This 3D-printable bionic limb is controlled by a smartphone, powered by camera batteries and based on an Arduino. 

If you sit back and reflect over the past couple of years, it’s truly remarkable how far the world of prosthetics has come thanks to recent advancements in 3D printing and open hardware. These artificial limbs have transcended well beyond the heavy, plastic and metal pieces of yesteryear into lightweight, sci-fi-like accessories that can be easily constructed and controlled in ways never before imagined.


Aside from providing these body-adorned gadgets with futuristic capabilities, what makes the sleek and futuristic prosthetics even more appealing are their price tags — a fraction of the cost of its older and commercial counterparts. With aspirations of accelerating development and increasing accessibility, Japan-based startup exiii has developed an open source bionic hand that is built around an Arduino Micro (ATmega32U4) and myoelectric sensors, uses a smartphone as the brains of its operation and relies upon camera batteries for power. Named HACKberrymost of the device is comprised of 3D-printed components that can be taken apart and swapped out whenever necessary.

“HACKberry is a practical model for daily use created through the cooperation of actual users. Hackberries, which are a species of trees included in the elm family, grow many branches,” exiii writes. “Our goal is to develop an artificial arm that would become the platform upon which developers and artificial arm users from all over the world are able to build as they wish.
The name represents our vision to ‘hack’ at problems, grow branches of joy that reach out to users and enable their ideas and efforts to bear fruit (‘berries’).”


While its newest model may not be ready for sale yet, the limb only took $300 to create. The latest iteration boasts a number improvements compared to its more expensive (and not open source) sibling, the Handoii, which includes a more flexible wrist for various movements, a smaller palm to make it attractive for women to wear, and enhanced compatibility to an assortment of camera batteries. Impressively, what really sets HACKberry apart is that its ductile fingers that can even differentiate between grasping and picking up based on the object, whether that’s turning the page of a magazine, grabbing some nail polish or even tying one’s shoelaces.


Want to learn more? exiii has made all of its files available on GitHub page. This includes printing and source codes for software, as well as all the data for its hand, sensor and battery boards. In the meantime, you can see HACKberry in action below!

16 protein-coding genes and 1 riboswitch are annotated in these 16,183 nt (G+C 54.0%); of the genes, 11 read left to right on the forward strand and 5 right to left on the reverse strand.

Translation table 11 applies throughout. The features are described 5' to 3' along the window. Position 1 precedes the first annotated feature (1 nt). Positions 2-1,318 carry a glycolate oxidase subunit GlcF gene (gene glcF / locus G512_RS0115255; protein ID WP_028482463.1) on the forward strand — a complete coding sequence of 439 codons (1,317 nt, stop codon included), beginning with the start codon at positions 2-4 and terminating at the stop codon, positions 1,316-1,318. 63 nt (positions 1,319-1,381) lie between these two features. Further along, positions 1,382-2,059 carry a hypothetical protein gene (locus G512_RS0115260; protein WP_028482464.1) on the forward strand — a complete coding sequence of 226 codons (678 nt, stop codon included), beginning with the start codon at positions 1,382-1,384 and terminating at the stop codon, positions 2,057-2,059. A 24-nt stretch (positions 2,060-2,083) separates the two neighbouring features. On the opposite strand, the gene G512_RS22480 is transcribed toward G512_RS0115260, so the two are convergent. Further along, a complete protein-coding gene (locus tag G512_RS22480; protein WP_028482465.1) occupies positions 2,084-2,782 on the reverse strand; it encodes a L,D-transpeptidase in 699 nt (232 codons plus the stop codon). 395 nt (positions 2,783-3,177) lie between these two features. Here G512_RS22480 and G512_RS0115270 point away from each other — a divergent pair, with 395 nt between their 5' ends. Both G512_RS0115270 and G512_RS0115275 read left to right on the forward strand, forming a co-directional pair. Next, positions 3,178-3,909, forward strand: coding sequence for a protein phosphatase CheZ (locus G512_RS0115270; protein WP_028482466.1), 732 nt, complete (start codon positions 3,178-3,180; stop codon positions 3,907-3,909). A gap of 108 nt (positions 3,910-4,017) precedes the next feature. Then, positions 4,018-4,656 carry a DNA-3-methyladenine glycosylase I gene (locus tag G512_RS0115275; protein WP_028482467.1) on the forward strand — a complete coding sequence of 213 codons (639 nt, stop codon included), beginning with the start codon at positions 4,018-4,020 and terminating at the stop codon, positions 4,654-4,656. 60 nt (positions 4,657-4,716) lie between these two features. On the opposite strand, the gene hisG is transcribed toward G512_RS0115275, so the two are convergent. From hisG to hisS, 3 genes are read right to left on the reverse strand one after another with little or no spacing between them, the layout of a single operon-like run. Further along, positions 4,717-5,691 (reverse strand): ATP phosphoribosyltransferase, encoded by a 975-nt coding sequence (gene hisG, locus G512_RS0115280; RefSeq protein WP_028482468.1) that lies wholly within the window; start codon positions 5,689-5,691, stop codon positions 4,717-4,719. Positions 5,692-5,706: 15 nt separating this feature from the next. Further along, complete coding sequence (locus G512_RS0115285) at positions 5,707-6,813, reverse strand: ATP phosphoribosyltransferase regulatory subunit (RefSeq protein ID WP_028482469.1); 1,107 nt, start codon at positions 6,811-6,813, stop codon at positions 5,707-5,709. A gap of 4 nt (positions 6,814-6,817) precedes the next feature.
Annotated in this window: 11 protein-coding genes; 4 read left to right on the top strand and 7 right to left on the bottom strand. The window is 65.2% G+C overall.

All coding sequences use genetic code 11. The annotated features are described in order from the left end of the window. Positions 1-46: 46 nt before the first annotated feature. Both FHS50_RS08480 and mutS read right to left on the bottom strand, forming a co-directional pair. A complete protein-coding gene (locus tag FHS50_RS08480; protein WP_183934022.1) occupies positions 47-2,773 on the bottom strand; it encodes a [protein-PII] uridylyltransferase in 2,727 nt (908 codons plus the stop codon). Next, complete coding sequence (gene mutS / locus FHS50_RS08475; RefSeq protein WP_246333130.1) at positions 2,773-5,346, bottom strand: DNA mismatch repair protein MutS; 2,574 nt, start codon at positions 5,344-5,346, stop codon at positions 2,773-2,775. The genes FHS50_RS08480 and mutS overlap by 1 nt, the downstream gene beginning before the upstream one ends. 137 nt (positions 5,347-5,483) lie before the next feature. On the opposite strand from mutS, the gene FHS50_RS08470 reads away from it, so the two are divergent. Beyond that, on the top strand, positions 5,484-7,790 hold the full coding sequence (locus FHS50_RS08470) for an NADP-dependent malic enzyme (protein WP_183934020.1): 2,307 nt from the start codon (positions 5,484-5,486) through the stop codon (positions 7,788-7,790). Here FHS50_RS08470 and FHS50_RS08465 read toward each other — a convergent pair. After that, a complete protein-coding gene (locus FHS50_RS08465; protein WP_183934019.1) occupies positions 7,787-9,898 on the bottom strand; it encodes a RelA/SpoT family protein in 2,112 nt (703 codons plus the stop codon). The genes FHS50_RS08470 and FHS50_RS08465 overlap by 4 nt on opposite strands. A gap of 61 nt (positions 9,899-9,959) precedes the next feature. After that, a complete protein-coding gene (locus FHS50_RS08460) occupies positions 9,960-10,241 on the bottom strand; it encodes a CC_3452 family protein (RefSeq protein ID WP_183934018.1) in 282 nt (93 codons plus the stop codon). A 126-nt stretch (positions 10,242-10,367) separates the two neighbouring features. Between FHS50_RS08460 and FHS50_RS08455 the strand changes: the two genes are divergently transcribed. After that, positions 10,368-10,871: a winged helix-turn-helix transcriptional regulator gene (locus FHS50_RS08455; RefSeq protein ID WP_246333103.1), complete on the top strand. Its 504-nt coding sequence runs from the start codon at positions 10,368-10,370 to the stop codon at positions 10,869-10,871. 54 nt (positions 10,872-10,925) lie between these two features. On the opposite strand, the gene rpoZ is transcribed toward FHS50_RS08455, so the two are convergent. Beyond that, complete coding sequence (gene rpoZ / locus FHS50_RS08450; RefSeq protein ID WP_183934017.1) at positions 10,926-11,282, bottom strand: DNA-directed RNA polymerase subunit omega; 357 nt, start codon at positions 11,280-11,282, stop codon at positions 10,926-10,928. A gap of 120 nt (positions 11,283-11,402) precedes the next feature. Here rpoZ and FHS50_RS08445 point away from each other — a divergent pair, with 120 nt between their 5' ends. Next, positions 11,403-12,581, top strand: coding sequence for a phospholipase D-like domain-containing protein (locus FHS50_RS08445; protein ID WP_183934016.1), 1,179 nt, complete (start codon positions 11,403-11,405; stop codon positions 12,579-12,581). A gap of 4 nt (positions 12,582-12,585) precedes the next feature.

This interactive dress is inspired by autumn trees

Fall is an interactive garment that mimics nature’s responsive systems. 

In what would appear to be a costume straight out of a Lady Gaga or Katy Perry music video, Fall is an interactive dress that is inspired by nature’s seasonal occurrence of trees losing their leaves. The brainchild of Birce Özkan, the Maker specifically designed her foliage-colored piece to mimic the b uilt-in system of trees as they shed their leaves as a result of surrounding environmental factors.

“My thesis project was evolved around the questions, What if when the temperature got hot suddenly, our clothes would start to break apart in response? What if they had the skill to behave depending on the surrounding conditions? What if garments had the ability to sense the environment just like living organisms? Those questions let me find the purpose for my thesis,” Özkan explains.


“In the fall, as the days shorten, and the temperature gets colder, the trees, without the light they need to sustain their chlorophyll, shed their leaves to keep their energy to survive for the winter ahead. This process was the inspiration for creating my garment’s mechanism. To prepare for the fall of leaves, trees activate ‘scissor cells’ that split to create a bumping layer that forces the leaves out of place, destabilizing them so that they fall,” the Maker writes.

This process led Özkan to devise her own garment’s mechanism by using light from a simulated environment that would activate the outfit’s embedded Arduino Micro (ATmega32U4), Adafruit Lux Sensor and four servo motors. The lesser the light, the faster the servo motors move, which in turn, causes the leaves to fall. These servos are attached to steel wires, housed inside clear tubes at the back of the dress.


“At the site of each hole, I attached the leaves by melting wax onto steel wires. When there is less light, the servos start to speed up and pull the steel wire. When the thread is pulled sideways, the leaf hits the side of the tube’s hole which breaks the wax. In that way, the mechanism makes leaves fall down,” she adds.

In true DIY fashion (no pun intended), the color palette for the ensemble was made to emulate that of autumn, while its fabric was laser cut into stylized leaf shapes, spray painted and eventually attached to a cotton base.


“I strongly believe that Fall can influence the fashion world to become more dynamic and to increase the way clothes can react to the world around them. I want clothing to have more responsiveness to the environment, so that instead of people always change their clothes, the clothes can sometimes change themselves.”

Want to see Özkan’s work in action? Watch the video below, and head over to the Maker’s official page to discover how she is converging both fashion and technology in an extremely unique way. Hat tip to our friends over at Adafruit for coming across this project!